Parents won’t give up hope of justice

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Andrew Jones' parents, Christine and Andy.

Andrew Jones’ parents, Christine and Andy.

The parents of murdered Liverpool teenager Andrew Jones will never give up their fight for justice as the 10th anniversary of his death approaches.

Andrew, 18, was on a night out in Liverpool city centre with friends in 2003 when he was the victim of an unprovoked attack.

The Everton fan from Walton was punched to the floor on Hanover Street by someone in a group of men and women who attacked him after he had accidentally bumped into them. He died in hospital the following day from serious head injuries.

Nobody has ever been found guilty in relation to the incident which surrounded Andrew’s death. A man was charged with manslaughter but the case was thrown out of court after three days because of lack of evidence.

Andrew’s father, Andy told JMU Journalism: “I think if we keep pushing enough something has to give, they can’t keep secrets forever. Too many people were involved in something that has now become a conspiracy.”

Despite their optimism that they will one day see Andrew’s killer convicted, time has not healed the pain of his death and the lack of justice.

“The frustration and anger gets worse every day, if he had died through an illness, or he had a fair 1 on 1 fight and lost I think I could have accepted it one day,” said Andy.

“Why don’t they man up and admit it? If they had put their hands up to it 10 years ago, they would have got just a couple of years in jail.”

Andrew’s mother Christine appealed to those who know anything about his death to finally come forward and heal her pain. She said: “It gets worse every day, the longer it is since I have seen him, since I have seen his smiling face and heard his voice.”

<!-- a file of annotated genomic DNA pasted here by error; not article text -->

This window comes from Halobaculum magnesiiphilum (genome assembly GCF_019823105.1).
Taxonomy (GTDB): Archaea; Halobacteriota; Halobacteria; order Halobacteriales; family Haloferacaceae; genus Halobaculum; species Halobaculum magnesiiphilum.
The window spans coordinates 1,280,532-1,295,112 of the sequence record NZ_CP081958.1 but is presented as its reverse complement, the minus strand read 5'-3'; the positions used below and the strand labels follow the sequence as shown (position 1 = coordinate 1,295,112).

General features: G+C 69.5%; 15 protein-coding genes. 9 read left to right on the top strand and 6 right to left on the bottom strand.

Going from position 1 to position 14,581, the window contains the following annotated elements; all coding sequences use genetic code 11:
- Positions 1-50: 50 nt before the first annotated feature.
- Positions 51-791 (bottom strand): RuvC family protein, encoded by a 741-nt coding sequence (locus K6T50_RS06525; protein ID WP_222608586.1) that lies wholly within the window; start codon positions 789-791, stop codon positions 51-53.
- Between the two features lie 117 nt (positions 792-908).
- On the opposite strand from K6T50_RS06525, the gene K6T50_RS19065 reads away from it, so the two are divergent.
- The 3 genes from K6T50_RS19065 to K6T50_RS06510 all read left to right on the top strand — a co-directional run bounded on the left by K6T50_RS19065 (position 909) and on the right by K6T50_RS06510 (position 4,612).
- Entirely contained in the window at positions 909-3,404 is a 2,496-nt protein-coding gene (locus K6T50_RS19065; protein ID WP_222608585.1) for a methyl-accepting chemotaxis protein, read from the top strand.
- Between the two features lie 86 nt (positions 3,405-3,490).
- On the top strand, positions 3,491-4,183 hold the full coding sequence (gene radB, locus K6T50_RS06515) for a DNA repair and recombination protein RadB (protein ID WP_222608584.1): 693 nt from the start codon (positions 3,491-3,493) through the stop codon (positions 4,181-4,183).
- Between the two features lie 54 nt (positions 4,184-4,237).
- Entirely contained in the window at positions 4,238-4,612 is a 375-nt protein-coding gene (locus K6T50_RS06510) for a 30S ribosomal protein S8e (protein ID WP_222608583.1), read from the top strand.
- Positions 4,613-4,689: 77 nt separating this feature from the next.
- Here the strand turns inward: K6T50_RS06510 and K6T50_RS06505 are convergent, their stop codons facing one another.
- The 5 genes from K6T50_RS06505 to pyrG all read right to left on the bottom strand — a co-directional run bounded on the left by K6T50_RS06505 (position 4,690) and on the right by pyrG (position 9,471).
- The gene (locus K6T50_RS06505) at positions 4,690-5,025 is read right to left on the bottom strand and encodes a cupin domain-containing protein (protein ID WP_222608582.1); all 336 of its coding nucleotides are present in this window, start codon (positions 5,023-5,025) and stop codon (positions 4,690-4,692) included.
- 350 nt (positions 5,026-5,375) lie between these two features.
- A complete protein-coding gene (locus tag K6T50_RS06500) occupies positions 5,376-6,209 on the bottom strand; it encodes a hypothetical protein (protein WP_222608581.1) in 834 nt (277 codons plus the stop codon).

“I would say put themselves in our position, and imagine it was one of their kids or family member.”

Andrew was killed on Hanover Street in 2003.

Andrew was killed on Hanover Street in 2003.

A verdict of “unlawful killing” was recorded at a 2008 inquest, however those from the group that were called to testify cited memory loss over the incident. Coroner Andre Rebello said they left the inquest “under a shadow”, with one of them a killer. He said in his mind there was only one person who could have killed Andrew.

This has only sought to increase Andrew’s parents hurt. Christine said: “I feel very let down. Why could the CPS not trial them on the joint enterprise? When we asked them they told us it wasn’t in the public interest.”

The Joint Enterprise law applies to a criminal situation where two or more people set out to commit a criminal act where the parties have a common goal. When they have done this all parties to the enterprise are criminally liable for any offences committed by their co-conspirators.

Andrews parents have since become members of Families Fighting For Justice (FFFJ) which was set up by Jean Taylor for the families of homicide victims. The group campaigns for tougher sentences on first degree murder and manslaughter, as well as acting as a peer support group to victims’ families.

This work has gone a little way to easing at least a little of their hurt. Andy said: “It helps me when I can somehow ease someone’s pain; I have even spent time on the phone or internet on Christmas day talking to people in pain. It also makes me realise that there are people in the group like Jean who has lost three members of her family to murder.”

A vigil will be held for Andrew to mark the 10th anniversary of his death on Sunday March 10th, with people meeting at St. Johns Gardens in Liverpool city centre at 1.15pm and proceeding to Hanover Street where Andrew was murdered. An hour will be spent there before continuing on to a short service to be held in the Anglican Cathedral at 4.30pm.

Merseyside Police also confirmed they plan to re-appeal to members of the public who may know something about the fatal incident in 2003.

About Jonathan Bridge, JMU Journalism